Guide to Interviewing – Part Two – Job Interview Types

There are different types of job interviews you may participate in during the recruitment process. Each interview you attend will be different in many different ways, the information below outlines the more often used processes and gives you some tips on how to handle them.

One-on-one Interview (Most commonly used)

In a one-on-one interview, it has been established that you have the skills and education necessary for the position.  The interviewer wants to see if you will fit in with the company, and how your skills will complement the rest of the department.  Your goal in a one-on-one interview is to establish rapport with the interviewer and show him or her that your qualification will benefit the company.

Screening Interview

A screening interview is meant to weed out unqualified candidates.  Providing facts about your skills is more important than establishing rapport.  Interviews will work from an outline of points they want to cover, looking for inconsistencies in your resume and challenging your qualifications.  Provide answers to their questions, and never volunteer any additional information.  That information could work against you.  One type of screening interviews is the telephone interview.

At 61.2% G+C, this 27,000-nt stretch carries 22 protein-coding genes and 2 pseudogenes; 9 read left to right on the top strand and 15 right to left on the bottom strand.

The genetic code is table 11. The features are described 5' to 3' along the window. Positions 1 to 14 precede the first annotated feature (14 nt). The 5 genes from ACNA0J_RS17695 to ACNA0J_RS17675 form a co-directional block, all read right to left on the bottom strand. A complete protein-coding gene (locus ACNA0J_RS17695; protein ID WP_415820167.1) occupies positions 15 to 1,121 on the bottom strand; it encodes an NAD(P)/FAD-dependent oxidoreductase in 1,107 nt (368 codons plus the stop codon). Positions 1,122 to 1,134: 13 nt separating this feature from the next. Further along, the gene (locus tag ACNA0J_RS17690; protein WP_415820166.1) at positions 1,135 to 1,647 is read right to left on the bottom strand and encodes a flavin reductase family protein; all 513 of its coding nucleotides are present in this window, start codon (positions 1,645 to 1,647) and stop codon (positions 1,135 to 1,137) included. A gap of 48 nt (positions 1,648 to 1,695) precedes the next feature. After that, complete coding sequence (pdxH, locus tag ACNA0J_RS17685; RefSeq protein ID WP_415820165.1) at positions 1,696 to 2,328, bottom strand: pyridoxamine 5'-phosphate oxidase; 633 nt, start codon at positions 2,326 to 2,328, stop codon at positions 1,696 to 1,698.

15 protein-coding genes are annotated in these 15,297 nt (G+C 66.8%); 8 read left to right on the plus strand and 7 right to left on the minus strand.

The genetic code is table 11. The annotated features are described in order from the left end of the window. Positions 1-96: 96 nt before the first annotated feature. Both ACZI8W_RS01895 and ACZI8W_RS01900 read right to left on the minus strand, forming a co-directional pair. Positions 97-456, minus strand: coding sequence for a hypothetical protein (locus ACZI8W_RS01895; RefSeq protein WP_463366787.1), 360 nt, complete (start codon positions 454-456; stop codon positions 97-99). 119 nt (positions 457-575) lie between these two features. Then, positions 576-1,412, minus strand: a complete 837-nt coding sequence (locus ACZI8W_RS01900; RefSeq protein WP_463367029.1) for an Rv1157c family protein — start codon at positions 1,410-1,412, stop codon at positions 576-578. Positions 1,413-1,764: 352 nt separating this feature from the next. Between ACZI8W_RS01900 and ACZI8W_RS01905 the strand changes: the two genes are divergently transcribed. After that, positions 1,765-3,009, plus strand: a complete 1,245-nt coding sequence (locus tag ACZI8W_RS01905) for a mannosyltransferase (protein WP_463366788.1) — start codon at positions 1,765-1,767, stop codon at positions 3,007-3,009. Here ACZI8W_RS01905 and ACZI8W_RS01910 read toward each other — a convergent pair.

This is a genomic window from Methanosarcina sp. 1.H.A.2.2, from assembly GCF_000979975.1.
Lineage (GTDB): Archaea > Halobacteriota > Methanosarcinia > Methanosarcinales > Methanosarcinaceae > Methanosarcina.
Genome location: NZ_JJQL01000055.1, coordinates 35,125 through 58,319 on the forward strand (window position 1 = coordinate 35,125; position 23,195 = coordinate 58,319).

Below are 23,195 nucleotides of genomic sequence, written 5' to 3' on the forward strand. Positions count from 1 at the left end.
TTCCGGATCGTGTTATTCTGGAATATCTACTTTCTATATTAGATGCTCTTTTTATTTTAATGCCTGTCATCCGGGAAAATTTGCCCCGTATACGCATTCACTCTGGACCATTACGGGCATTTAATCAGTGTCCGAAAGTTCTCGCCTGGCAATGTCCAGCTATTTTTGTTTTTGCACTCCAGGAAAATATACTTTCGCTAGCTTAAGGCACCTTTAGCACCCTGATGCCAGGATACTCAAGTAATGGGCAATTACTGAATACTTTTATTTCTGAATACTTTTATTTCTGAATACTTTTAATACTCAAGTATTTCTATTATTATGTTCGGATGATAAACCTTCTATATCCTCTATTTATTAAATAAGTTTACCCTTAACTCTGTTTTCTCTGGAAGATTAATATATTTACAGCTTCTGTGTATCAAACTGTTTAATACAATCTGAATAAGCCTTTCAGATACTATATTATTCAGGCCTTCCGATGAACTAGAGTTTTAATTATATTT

Stress Interviews

Stress interviews are a deliberate attempt to see how you handle yourself.  The interviewer may be sarcastic or argumentative, or may keep you waiting.  Expect this to happen and, when it does, don’t take it personally.  Calmly answer each question as it comes.  Ask for clarification if you need it and
never rush into an answer. The interviewer may also lapse into silence at some point during the questioning.  Recognize this as an attempt to unnerve you.  Sit silently until the interviewer resumes the questions.  If a minute goes by, ask if he or she needs clarification of your last comments.

Lunch Interview

The same rules apply in lunch interviews as in those held at the office.  The setting may be more casual, but remember it is a business lunch and you are being watched carefully.  Use the lunch interview to develop common ground with your interviewer.  Follow his or her lead in both selection of food and etiquette.

Panel or Committee Interview

Committee interviews are a common practise.  You will face several members of the company who have a say in whether you are hired.  When answering questions from several people, speak directly to the person asking the question; it is not necessary to answer to the group.  In some committee interviews, you may be asked to demonstrate your problem solving skills.  The committee will outline a situation and ask you to formulate a plan that deals with the problem.  You don’t have to come up with the perfect
answer, they are interested in how you deal with different scenarios, can you think quickly and they will be looking to see your problem solving abilities.

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